Firing

There’s danger in every aspect of firing, from WARN Act layoffs and exit interviews to constructive discharge and more.

Learn how to fire an employee and sidestep wrongful termination lawsuits, with battle-tested firing procedures, and employment termination letters. At last, you can fire at will!

True or false: Employees are either creative or they’re not—creativity isn’t a skill you can teach. False. Managers can play a key role in creating an environment in which employees will want to look for new ideas. Share this article with your supervisors to help tap employee creativity.

Progressive discipline is a system in which penalties increase upon repeat occurrences. But don’t pick and choose which employees you run through progressive discipline. It’s critical to apply those procedures to all employees or none, as this new case shows ...

Psst! The scoop on gossip

by on September 21, 2009 11:00am
in Firing,Human Resources

We certainly don’t want to be the subject of gossip, and we know gossip isn’t kind, so why does it occur? Because people need their gossip fix. We’re preprogrammed for it: It comes standard in all human beings. But does that make gossiping OK?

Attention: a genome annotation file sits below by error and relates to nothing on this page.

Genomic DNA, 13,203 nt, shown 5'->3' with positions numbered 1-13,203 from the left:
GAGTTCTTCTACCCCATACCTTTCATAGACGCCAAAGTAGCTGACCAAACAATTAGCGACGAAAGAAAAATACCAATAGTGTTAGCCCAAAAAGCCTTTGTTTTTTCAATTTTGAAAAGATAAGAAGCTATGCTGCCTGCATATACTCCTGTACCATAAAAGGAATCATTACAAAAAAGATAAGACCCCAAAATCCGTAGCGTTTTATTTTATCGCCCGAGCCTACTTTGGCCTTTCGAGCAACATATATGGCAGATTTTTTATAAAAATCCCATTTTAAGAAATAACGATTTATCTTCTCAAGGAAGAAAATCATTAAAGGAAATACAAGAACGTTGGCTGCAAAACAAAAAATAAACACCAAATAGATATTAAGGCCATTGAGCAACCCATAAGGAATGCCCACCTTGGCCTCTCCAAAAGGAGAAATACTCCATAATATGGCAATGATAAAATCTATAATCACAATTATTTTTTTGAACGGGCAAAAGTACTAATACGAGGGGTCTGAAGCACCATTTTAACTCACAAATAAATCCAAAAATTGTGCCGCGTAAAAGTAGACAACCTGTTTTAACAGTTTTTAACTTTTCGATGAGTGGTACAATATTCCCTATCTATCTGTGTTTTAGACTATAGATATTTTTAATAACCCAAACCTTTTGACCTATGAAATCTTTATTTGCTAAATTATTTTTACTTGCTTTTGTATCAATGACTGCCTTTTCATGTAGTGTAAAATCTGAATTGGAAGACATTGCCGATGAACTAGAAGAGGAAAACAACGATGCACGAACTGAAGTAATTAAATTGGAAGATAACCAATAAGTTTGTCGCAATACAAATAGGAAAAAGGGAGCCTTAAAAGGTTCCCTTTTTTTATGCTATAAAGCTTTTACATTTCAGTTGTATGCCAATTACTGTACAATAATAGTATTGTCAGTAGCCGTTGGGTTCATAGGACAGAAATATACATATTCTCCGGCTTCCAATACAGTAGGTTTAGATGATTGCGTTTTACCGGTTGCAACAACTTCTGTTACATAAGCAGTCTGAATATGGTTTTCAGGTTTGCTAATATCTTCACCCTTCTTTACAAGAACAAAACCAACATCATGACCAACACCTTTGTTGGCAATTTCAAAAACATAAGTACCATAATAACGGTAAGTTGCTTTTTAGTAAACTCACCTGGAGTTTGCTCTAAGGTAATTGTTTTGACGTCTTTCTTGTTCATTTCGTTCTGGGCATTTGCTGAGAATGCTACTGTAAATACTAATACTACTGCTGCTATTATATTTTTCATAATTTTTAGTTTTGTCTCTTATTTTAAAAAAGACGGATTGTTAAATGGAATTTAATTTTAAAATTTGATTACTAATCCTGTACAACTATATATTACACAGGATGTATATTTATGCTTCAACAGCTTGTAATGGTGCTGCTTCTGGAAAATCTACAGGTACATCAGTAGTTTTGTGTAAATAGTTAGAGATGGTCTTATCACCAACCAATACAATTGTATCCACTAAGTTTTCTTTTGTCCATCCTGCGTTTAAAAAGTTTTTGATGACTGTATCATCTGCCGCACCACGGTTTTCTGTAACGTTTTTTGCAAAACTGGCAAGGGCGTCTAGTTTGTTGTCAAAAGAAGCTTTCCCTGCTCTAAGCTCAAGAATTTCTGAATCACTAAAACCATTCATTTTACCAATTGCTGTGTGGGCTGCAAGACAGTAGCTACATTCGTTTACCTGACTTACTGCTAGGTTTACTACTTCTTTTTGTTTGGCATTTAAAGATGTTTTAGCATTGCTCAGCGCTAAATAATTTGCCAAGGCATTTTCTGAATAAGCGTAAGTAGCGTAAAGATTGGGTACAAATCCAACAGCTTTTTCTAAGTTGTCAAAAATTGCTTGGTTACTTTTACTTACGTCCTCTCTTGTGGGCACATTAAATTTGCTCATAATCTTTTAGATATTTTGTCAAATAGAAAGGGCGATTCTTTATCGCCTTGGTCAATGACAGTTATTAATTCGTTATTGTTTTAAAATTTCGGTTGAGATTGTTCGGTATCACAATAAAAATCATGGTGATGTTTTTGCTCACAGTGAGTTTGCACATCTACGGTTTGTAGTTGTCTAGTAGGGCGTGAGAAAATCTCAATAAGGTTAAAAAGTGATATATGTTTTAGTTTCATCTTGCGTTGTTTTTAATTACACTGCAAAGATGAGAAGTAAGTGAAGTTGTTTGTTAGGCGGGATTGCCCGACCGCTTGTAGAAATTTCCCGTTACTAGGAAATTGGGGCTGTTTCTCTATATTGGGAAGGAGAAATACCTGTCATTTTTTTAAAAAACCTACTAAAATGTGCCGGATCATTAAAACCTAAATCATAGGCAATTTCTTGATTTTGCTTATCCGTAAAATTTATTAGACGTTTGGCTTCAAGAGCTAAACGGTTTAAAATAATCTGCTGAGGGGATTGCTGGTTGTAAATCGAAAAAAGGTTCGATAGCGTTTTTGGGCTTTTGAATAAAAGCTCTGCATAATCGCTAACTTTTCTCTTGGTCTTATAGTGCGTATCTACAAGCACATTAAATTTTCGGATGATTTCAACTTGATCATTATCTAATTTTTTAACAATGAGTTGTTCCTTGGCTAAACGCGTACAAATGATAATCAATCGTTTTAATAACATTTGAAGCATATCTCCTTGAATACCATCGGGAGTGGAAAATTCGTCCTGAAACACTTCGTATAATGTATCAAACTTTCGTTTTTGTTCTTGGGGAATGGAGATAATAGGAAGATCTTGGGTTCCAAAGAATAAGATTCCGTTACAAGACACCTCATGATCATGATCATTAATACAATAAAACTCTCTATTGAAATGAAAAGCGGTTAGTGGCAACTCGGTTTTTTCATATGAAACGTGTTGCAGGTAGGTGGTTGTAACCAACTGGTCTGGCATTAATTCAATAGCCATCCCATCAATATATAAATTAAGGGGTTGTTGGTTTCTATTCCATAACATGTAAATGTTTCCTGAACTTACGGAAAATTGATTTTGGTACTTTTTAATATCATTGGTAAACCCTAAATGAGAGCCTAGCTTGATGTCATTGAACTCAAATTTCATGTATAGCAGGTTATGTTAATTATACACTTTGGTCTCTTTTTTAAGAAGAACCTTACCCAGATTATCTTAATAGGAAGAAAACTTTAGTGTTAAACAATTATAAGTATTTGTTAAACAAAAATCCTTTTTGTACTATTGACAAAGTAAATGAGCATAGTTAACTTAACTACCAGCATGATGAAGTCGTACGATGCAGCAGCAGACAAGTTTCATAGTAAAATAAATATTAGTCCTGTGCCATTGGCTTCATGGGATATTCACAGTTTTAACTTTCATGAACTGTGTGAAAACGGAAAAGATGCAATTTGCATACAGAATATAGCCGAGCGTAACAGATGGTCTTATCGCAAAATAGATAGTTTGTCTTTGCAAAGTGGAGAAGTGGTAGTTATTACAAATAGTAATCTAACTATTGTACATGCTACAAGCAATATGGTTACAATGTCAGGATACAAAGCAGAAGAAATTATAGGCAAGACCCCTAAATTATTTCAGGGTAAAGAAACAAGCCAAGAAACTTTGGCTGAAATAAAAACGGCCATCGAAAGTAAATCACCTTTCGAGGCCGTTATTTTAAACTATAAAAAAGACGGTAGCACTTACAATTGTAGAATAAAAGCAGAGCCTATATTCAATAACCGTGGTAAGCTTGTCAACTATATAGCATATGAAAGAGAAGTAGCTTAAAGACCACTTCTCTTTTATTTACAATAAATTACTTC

Q. One of my employees who recently quit has failed to pay back a personal charge he made on our corporate credit card. Can I simply deduct the amount of the charge from his last paycheck or withhold his final paycheck until he pays for the charge?

Q. Under our company policy, employees who are terminated because of a reduction in force are entitled to severance pay. Can we require them to execute a release in order to receive severance pay?

Under the FMLA, employers with 50 or more employees within 75 miles of the company’s work site are required to provide FMLA leave to their employees. But even if you're a small employer, innocent mistakes could make the “50/75 rule” meaningless to you — and force you to provide FMLA leave. Learn how to avoid that trap.

The EEOC has filed charges against Crom Corp. and Crom Equipment Rentals, two Gainesville construction companies, for firing a black worker after he complained of racial harassment following an alleged series of disturbing events.

Some employees think that taking FMLA leave gives them complete protection from disciplinary action. That just isn’t so. For example, when an employee takes FMLA leave, her work may have to be redistributed. If, during that process, you discover that the employee had been doing a poor job, you can take disciplinary action against her.

It can be months or years of administrative hearings to decide how much you are obliged to pay terminated employees. That’s one reason the Court of Appeal of California has begun advocating arbitration as a legal alternative to hearings.

When an employee threatens litigation, take your time building the case against him. Make sure you base your decision on solid facts. Double-check to see that there’s no way the employee can claim you singled him out for unfair or inequitable treatment. Then rest easy, knowing that if you’re sued, you can counter the allegations with facts and get the case dismissed quickly.